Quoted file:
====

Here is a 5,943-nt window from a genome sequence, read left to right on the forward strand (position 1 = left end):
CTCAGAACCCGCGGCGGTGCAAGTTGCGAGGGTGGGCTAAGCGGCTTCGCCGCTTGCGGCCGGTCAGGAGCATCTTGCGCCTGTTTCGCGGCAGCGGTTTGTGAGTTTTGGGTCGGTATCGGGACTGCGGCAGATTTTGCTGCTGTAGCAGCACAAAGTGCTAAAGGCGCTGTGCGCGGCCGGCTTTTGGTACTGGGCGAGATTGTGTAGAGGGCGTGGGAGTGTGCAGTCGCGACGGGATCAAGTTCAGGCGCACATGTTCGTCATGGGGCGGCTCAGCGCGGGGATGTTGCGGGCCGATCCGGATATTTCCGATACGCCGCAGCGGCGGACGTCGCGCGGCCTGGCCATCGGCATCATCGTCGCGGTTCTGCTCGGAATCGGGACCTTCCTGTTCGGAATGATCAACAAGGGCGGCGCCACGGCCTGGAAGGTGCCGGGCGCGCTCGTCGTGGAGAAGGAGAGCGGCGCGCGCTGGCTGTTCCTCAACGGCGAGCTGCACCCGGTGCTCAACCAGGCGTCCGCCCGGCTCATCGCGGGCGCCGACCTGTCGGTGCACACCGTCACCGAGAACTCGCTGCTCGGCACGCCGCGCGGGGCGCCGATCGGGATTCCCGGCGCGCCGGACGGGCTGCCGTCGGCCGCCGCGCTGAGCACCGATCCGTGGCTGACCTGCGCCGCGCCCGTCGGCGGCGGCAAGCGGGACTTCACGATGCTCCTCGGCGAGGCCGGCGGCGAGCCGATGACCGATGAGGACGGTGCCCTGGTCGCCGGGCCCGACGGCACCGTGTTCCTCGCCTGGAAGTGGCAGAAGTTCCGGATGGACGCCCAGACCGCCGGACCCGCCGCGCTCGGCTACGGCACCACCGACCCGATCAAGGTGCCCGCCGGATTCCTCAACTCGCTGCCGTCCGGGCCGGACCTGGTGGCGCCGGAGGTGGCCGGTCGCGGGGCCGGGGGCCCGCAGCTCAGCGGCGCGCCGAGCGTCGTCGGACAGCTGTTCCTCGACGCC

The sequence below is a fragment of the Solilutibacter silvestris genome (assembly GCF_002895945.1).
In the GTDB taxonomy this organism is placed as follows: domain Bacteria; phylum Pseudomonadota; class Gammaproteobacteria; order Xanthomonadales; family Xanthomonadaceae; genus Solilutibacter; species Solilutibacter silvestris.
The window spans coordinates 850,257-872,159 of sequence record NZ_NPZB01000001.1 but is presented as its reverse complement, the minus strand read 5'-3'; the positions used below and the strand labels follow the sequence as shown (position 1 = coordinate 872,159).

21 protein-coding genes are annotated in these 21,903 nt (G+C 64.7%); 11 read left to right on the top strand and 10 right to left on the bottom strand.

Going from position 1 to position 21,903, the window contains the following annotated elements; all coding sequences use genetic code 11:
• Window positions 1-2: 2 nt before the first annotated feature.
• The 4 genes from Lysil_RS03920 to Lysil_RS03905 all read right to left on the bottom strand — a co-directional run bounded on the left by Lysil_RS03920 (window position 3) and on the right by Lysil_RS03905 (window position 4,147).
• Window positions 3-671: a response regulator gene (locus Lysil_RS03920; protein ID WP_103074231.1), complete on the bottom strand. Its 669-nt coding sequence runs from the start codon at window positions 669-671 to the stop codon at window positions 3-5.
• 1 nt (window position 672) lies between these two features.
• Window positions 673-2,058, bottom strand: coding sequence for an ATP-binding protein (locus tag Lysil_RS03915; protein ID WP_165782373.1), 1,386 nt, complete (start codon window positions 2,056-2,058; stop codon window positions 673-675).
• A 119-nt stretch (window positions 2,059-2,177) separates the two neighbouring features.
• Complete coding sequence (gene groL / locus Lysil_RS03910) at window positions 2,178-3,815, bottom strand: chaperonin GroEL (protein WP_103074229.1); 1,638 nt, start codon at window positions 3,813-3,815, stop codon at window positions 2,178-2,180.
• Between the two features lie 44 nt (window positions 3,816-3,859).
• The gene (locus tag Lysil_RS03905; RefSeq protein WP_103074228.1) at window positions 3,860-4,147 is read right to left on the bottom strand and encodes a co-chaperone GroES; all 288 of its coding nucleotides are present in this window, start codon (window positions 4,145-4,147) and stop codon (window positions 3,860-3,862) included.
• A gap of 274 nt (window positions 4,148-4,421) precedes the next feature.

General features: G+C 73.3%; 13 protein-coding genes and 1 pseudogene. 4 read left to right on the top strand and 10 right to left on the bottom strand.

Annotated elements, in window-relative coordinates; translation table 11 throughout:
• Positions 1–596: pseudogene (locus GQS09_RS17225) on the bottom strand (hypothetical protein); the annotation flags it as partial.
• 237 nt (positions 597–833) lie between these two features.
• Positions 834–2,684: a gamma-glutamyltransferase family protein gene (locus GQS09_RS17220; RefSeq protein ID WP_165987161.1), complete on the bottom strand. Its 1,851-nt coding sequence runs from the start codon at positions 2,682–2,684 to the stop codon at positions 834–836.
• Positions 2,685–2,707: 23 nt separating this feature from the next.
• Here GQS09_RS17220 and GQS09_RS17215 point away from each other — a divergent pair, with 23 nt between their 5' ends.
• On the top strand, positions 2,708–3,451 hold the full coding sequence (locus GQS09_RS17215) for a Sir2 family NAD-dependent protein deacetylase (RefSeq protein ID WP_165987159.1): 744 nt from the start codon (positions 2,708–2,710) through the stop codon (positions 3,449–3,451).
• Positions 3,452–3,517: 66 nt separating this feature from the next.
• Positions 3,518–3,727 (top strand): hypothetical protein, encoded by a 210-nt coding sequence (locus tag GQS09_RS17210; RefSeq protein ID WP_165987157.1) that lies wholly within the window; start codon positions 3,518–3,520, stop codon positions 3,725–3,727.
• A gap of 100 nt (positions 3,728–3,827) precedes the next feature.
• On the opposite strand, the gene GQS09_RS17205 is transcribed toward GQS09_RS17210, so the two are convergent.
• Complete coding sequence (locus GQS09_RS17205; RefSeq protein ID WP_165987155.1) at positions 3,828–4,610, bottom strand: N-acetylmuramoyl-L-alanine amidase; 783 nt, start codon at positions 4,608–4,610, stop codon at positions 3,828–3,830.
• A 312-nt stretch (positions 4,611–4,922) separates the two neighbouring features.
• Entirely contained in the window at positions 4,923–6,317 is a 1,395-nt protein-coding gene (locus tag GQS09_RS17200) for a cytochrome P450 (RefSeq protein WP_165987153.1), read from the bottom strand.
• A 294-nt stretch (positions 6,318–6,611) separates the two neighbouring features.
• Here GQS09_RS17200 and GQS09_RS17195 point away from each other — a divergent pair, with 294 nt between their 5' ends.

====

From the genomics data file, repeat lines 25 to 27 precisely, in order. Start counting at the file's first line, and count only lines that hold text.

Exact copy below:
• On the top strand, positions 2,708–3,451 hold the full coding sequence (locus GQS09_RS17215) for a Sir2 family NAD-dependent protein deacetylase (RefSeq protein ID WP_165987159.1): 744 nt from the start codon (positions 2,708–2,710) through the stop codon (positions 3,449–3,451).
• Positions 3,452–3,517: 66 nt separating this feature from the next.
• Positions 3,518–3,727 (top strand): hypothetical protein, encoded by a 210-nt coding sequence (locus tag GQS09_RS17210; RefSeq protein ID WP_165987157.1) that lies wholly within the window; start codon positions 3,518–3,520, stop codon positions 3,725–3,727.